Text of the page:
WindNinja - University of Montana

Method For Improved Fire Weather Forecast
Deb Ross and Jeanette Comstock
Department of Physics and Astronomy, University of Montana
Analysis – Weather Forecast
Analysis – Surface Wind Forecast
It has been agreed upon by the meteorological community that
the current radiosonde network being the “backbone” for upper
air observations has limited temporal and spatial samples. An
increase in either temporal or spatial resolution would be
exceedingly helpful (Kaiser, Pevear 2009). Additionally, it is well
known that accurate weather observations improve spot
weather forecasts, a special forecast issued to fit the time,
topography, and weather of each specific fire. Radiosonde data
is used to initialize numerical models for weather forecasting.
The current spatial resolution of radiosonde data in Montana is
500km and the data is retrieved two times daily. We will
establish and test a methodology to assess the degree of
improvement provided by short-term weather forecasts issued
for a particular location using input parameters from a mobile
radiosonde sounding system at the same location hence
increasing spatial resolution to approximately 8km from the
forecast site.
RAOB: The Universal Rawinsonde Observation Program: The
GRAW data has been formatted to be ingested into the RAOB
software for detailed analysis of the sounding ascent and to produce a
short term forecast (see figure 3). In addition to a typical sounding
analysis, RAOB will be able to use the GRAW data to forecast a
maximum surface temperature that can be used to adjust the
sounding profile and associated index displays. Inversion layers (both
nocturnal and subsidence) will be measured, as well as the vertical
wind profile, and various stability indices including: Showalter Index,
K-Index, Lifted Index, Total Totals Index, Sweatt Index, CAPE Index,
and the CINH index.
WindNinja: WindNInja is a computer program that computes
spatially varying wind fields for wildland fire application. Inputs
include a domain-mean initial wind speed and direction, and
specification of the dominant vegetation in the area. A diurnal
slope flow model can be optionally turned on or off
It may be possible to enhance the current network of sounding
stations through improvements regarding spatial resolution of
data from sounding balloons. To this end, the program used in
Canada’s East Fire Region will be applied to soundings taken in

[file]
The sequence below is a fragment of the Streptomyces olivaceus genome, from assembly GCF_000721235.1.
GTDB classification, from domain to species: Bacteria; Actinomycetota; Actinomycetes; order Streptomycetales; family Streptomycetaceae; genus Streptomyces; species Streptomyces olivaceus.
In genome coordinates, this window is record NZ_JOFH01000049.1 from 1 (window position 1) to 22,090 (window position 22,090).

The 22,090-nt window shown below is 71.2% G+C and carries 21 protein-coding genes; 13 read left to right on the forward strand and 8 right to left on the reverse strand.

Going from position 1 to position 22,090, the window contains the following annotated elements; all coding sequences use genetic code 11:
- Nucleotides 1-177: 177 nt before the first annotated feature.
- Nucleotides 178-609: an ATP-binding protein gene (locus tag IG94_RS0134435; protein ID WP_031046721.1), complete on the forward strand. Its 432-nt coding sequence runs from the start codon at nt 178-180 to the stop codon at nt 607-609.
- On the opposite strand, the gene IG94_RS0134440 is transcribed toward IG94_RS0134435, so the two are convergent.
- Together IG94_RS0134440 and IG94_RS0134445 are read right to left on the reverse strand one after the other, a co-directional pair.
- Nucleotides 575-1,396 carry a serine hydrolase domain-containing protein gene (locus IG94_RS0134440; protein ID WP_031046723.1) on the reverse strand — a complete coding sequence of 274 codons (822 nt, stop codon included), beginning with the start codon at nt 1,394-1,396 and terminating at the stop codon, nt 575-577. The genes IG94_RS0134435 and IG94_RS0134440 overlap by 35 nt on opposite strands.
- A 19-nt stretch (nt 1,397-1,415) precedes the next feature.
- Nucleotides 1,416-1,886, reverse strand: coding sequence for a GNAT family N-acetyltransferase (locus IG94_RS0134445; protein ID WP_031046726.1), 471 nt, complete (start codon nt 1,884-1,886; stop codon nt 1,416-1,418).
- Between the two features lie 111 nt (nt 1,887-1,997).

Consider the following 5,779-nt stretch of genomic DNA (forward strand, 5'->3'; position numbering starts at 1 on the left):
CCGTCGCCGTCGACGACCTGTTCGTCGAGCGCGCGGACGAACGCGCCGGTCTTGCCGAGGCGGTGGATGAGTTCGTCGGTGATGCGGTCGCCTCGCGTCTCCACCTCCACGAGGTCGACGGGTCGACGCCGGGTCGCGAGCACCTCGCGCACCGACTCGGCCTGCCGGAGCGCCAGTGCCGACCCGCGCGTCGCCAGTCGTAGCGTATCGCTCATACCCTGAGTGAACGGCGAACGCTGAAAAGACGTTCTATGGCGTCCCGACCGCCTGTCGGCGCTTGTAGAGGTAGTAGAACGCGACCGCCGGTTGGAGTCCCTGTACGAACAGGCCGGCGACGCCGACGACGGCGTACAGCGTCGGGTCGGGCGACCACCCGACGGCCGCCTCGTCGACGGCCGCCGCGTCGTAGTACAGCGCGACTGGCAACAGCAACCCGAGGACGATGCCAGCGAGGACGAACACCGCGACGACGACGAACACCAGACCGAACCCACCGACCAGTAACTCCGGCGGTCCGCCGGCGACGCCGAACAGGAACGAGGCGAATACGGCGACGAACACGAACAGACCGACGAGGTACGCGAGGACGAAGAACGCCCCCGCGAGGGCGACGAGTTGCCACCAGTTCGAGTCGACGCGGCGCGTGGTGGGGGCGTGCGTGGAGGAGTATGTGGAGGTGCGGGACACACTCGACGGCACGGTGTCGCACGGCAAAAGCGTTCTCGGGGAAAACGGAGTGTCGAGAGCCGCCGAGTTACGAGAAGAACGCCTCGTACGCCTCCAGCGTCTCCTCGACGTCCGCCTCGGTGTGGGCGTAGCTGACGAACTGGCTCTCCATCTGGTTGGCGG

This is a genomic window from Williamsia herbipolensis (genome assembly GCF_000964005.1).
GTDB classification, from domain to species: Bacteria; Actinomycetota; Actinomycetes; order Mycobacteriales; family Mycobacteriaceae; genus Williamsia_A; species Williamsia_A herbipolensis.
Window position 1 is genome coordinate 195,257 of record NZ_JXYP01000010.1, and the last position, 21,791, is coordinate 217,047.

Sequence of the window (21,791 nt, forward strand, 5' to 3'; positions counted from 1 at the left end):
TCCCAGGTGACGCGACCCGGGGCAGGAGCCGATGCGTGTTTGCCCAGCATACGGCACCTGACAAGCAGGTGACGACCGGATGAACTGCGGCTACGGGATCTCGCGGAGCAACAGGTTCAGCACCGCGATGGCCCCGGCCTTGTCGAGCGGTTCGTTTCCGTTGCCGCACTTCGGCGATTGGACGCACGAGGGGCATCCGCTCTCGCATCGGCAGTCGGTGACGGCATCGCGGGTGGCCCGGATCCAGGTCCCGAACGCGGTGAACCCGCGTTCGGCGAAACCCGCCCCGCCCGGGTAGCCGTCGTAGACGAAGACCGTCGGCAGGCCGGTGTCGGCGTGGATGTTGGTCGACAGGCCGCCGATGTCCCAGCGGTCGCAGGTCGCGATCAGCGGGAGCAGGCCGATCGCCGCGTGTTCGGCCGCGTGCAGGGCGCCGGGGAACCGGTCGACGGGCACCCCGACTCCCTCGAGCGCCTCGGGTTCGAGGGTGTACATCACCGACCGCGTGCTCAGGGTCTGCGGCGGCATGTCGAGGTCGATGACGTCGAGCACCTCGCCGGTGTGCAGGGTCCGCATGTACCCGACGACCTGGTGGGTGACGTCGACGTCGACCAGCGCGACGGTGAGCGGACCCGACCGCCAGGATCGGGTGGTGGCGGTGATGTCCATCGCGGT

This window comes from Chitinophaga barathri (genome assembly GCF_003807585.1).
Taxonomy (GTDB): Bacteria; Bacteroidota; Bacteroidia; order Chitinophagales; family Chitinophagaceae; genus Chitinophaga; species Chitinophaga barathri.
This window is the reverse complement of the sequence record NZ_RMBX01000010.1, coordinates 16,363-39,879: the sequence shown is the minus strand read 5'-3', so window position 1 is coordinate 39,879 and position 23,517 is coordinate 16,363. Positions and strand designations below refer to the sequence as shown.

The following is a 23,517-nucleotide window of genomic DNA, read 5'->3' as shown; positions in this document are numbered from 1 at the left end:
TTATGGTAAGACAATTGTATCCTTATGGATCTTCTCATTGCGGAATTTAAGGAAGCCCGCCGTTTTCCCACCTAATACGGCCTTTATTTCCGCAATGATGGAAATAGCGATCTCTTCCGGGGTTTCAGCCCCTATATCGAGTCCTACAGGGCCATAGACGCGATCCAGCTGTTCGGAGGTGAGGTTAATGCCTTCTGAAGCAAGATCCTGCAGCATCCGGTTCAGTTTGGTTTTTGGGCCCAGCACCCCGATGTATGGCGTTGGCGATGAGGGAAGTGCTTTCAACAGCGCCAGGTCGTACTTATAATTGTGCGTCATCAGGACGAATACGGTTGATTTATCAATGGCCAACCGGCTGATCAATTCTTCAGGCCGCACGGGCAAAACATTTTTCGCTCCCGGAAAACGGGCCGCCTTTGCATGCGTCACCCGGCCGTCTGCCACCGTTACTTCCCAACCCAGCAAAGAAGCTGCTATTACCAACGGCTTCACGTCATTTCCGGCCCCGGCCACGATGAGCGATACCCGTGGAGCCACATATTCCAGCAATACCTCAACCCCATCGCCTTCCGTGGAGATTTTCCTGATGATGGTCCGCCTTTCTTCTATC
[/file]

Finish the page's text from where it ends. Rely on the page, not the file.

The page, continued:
Western Montana and its effectiveness then evaluated against
other numerical weather models initialized with this data.
Radiosondes are still considered the most effective means for
obtaining a detailed analysis of vertical composition in the
atmosphere. Radiosondes provide outstanding vertical
resolution in their soundings and are able to directly measure
simultaneously temperature, wind, moisture and pressure
Data Collection - Sounding
The output can provide predicted wind variations among terrain
changes (see figure 4).
Figure 4. WindNinja output on Google earth initialized with GRAW radiosonde data
from 8/17/11 launch.
Discussion and Conclusions
Figure 3. RAOB analysis of GRAW radiosonde data from 8/17/11 launch.
GRAW system: The ground station is the GRAW mobile
station, GS-H communicating with a DFM-06 radiosonde. A
skew-T plot is made in real-time as data is transmitted for quick
analysis to identify low level jets and inversion cap layers (see
figures 1 and 2).
The overall purpose is to identify any weather issues that could
affect fires in the area of concern. How to actively pursue this
end can involve a number of methods. Since balloon soundings
get a high resolution picture of the vertical structure of the
atmosphere, We propose starting with the process outlined
here. The main use of the ascent on site is to capture any
inversions and identify any low level jets that were not picked
up by initial scans. Using our morning on site data also allows
us to have RAOB prepare an afternoon “forecasted” sounding
in an effort again to pick up weather issues not resolved by
other models.
Literature Cited
Jason Kaiser and Brian Pevear. (2009). A Report on the Current Radiosonde
Temporal and Spatial Resolution in the Continguous United States (Internal NOAA
and NWS Report).
WindNinja. Fire Behavior and Fire Danger Software.Retrieved 10 April 2012.
Figure 1. GRAW
radiosonde launch
8/17/11, Missoula, MT
Jennifer Fowler, University of Montana, Flight Director UM-BOREALIS
Roger DesJardins, Canadian East Fire Region, Incident Meteorologist
Figure 2. GRAW Skew-t plot from 8/17/11 launch, Missoula, MT

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